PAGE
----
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PICTURE OF ST. PETERSBURGH.
Continuation of the Imperial and other Buildings and Institutions connected with Science and the Fine Arts. Prevailing taste for the Arts. A self-taught Painter.- Titian and Mr. Sieger.Private Collections of Pictures.- Count Stroganoff's Gallery. — The President d'Olenine. - ACADEMY OF ARTS.-The building.— The Museum. — Public Exhibition by Native Artists. Russian Sculptors and Painters. Professor Vorobieff and his Picture of St. Petersburgh, and of Sunset on the Dead Sea. — Orlowsky. Liberality of Government respecting the Education of Young Artists. THE TRIUMPHAL ARCH of 1812. Society for encouraging Russian Lithography. — Roumiantzow's MUSEUM OF CURIOSITIES. -The HOTEL DES MINES. The building The Establishment compared with others of a similar kind in Europe. Minerals. Mines of Siberia. Large Specimens of Native Gold. — Instruction in practical Mining. Domestic Arrangement for the Students. Produce of the Gold and Platina Mines in the Oural Mountains. Origin of the wealth of the Demidoff Family.The Miner's Hammer. Style of living of the present Privy Counsellor Demidoff.-His death.-SOCIETE ECONOMIQUE LIBRE of St. Petersburgh.-School for Agriculture, Rural Economy, and the Useful Arts, founded by Countess Sophia Stroganoff —Cabinet of Arts and Antiquities of Mons. Svinnin. -THE BOTANIC GARDEN.
THERE is scarcely a house of any consequence in St. Petersburgh in which one does not find some valuable pictures as part of its decorative furniture. It is a fashion among the great of every capital to embellish their resi dences with paintings; but in St. Petersburgh that practice
appeared to me to extend even farther. It is curious to remark that many of the paintings so applied have been purchased in the English market, where foreign traders have often brought valuable pictures from the Continent, without finding a compensating price for them from the inhabitants. In the mansion of Count Michel Woronzow, some really valuable pictures, selected with great taste in this country and abroad, enliven and give importance to the fine suite of apartments on the principal story. Count Michel, with a decided taste for the Fine Arts, and an anxiety to see them cultivated in his native country, has contributed to the encouragement of Russian artists. I saw at his house the performances of a self-taught painter, originally a peasant on one of the Count's estates, consisting of portraits, which but for a striking singularity in the manner of distributing the light over the figure, would be considered as very creditable performances for an artist who had enjoyed the advantage of a regular education. The singularity to which I allude, consists in throwing the light fully and directly in front of the picture, and not from either side or from behind, with the addition of a very dark ground, so as to give to the head the appearance of a marble bust in relief, placed within a gold frame. I have never had occasion to see such an effect produced in a portrait before; nor can I say that it is to be admired. However, this is not the only instance of original talent in the department of painting in Russia, nor the best, and it is creditable to the Government, as well as to the superior classes, that they afford encouragement to all such gifted individuals. Among the valuable paintings in the house of Count Woronzow, I noticed a Caracci from the gallery of Mr. Watson Taylor, and an undoubted Titian, remarkable for the circumstances connected with its purchase and present condition. The Count happening, one day, to be on his way to a sale of pic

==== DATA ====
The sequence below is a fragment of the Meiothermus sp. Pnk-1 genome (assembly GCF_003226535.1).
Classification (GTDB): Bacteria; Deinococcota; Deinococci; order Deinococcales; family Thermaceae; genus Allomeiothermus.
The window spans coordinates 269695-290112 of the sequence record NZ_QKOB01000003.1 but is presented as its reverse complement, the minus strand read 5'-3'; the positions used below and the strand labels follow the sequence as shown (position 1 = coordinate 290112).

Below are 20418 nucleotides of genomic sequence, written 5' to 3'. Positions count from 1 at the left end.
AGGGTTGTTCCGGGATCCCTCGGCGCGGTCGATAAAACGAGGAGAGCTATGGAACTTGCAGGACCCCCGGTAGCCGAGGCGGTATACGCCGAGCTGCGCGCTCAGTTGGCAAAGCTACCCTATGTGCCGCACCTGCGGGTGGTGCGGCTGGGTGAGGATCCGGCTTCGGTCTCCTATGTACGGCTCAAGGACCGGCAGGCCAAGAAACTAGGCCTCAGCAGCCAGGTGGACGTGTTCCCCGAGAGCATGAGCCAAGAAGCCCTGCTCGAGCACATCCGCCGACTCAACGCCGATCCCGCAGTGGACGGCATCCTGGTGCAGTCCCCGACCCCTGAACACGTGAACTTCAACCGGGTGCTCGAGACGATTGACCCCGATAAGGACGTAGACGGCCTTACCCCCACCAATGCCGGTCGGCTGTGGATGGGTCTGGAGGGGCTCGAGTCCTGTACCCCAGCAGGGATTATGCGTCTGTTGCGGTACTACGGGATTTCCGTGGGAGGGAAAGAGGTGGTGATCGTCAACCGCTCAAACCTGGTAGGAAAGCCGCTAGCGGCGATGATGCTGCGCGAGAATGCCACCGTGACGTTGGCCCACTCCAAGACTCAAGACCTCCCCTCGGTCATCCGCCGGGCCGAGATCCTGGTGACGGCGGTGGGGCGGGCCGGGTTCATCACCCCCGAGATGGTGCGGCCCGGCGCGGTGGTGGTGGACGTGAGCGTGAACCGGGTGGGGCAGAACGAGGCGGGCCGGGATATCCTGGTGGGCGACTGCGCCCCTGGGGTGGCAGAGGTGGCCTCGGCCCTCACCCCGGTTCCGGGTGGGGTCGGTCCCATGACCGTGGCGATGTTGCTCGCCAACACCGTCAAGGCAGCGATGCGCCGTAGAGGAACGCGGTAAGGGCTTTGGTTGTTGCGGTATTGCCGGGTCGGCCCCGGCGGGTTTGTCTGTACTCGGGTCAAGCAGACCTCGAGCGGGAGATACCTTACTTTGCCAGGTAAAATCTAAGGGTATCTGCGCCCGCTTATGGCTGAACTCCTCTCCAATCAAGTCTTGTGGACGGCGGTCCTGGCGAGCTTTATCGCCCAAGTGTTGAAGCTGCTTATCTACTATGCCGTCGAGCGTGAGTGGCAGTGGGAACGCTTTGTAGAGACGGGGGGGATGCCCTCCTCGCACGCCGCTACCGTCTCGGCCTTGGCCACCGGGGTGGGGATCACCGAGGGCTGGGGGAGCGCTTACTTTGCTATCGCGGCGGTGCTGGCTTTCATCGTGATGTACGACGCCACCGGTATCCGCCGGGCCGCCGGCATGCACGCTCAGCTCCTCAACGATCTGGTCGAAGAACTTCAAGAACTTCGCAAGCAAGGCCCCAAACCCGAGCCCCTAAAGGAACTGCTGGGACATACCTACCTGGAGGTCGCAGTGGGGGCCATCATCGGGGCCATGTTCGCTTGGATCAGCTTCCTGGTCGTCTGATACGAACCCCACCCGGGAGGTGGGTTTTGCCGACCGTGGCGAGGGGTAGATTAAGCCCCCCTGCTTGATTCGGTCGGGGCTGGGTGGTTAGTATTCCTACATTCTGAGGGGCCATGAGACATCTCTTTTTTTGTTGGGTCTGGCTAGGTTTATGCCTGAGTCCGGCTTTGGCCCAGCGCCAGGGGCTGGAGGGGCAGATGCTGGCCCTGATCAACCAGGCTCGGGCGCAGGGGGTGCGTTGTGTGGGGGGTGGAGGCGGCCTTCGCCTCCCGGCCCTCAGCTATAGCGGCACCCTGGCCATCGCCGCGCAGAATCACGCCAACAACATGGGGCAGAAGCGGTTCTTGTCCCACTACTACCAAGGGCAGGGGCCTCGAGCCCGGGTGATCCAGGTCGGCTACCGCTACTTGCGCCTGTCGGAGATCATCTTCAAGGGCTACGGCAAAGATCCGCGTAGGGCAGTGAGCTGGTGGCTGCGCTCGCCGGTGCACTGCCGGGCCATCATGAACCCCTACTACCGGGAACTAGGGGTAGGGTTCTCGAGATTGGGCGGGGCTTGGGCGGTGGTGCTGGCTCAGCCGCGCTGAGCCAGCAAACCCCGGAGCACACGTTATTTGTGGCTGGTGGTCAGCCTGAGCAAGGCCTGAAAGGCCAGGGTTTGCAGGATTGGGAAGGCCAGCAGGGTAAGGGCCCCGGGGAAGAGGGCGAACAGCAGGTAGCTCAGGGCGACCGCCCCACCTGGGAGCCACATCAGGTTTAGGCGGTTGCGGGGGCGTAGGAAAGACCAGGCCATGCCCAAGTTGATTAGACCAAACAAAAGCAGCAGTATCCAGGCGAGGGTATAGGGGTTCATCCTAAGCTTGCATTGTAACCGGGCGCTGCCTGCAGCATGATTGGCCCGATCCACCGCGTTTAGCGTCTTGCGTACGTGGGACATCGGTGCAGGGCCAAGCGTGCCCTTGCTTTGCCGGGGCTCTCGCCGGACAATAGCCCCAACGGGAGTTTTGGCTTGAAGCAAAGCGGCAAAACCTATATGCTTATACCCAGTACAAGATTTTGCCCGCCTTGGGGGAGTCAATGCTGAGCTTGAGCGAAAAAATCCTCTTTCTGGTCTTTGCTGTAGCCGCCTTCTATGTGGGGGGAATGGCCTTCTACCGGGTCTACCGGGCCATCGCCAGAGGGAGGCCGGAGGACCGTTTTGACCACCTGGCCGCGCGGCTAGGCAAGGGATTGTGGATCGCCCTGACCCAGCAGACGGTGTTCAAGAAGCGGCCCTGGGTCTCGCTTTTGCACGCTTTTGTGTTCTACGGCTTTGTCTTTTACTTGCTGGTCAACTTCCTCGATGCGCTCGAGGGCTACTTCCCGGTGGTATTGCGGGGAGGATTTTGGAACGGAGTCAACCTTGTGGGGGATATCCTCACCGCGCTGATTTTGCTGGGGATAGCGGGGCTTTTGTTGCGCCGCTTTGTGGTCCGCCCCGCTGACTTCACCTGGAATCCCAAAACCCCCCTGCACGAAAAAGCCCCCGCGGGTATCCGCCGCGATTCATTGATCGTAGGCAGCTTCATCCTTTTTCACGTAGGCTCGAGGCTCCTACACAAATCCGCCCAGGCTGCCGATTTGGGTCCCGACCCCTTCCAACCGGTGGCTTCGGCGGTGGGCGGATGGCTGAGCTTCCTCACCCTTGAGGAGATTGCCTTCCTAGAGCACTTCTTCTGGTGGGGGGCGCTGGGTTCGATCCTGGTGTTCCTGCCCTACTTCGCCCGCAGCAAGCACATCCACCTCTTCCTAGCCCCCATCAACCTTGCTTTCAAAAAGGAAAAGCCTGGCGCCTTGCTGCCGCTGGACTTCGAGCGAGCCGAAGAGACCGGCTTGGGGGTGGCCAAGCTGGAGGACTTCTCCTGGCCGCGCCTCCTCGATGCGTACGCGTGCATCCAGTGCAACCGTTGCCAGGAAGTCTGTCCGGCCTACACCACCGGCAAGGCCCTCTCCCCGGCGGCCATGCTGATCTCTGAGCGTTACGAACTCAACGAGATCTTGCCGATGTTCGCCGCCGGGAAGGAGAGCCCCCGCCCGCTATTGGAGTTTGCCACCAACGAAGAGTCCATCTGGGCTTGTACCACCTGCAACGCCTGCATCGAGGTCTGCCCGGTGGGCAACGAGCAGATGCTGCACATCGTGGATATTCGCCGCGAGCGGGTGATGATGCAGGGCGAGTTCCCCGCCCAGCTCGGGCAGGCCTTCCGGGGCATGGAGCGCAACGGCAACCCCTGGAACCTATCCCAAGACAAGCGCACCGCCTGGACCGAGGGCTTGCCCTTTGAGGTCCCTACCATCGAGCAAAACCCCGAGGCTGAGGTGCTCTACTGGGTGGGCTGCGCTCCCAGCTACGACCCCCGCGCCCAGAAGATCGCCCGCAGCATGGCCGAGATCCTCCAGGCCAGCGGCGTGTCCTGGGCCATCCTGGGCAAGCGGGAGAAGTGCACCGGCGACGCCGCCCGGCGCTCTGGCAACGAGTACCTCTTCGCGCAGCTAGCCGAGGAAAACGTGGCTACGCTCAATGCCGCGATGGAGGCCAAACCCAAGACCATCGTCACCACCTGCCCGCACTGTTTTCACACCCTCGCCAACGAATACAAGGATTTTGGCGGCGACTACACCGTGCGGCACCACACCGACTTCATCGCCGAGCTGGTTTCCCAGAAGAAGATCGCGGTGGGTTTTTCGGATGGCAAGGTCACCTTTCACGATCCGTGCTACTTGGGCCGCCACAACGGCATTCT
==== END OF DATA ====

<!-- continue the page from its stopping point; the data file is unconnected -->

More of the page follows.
tures in London, accompanied by M. Sieger, noticed outside of another auction room, the advertisement of other paintings for sale, stated to have been the property of a Mr. Harrison. "O!" says Mr. Sieger, "if these be Harrison's pictures there must be a Titian amongst them of great merit, which your Excellency had better look after;" and up-stairs they walked, when the intelligent artist marched straight up to the picture in question-recognized it immediately, although dirty and in a very indifferent condition,-and urged the Count to purchase it at the sale. This was effected in about an hour for little more than 200 guineas, there being at the time very few other purchasers in the room, besides picture-dealers. The painting has proved to be a great prize; and has since been transferred from the panel to canvass, with great success, by a Russian artist, who is allowed by the Emperor to have an attelier in the Hermitage for similar operations, which he has been carrying on for some time in the happiest and most skilful manBut these are not the only remarkable circumstances belonging to the painting in question, for in the course of the process of transferring it from the panel to the canvass, a discovery was made of another painting of the same subject, though treated in a different manner, which had been cancelled or painted over, and of which Count Woronzow took care to have a drawing made, now in his possession. This is, I believe, one of the few examples of a pentimento on so large a scale having been detected in a picture of a celebrated master.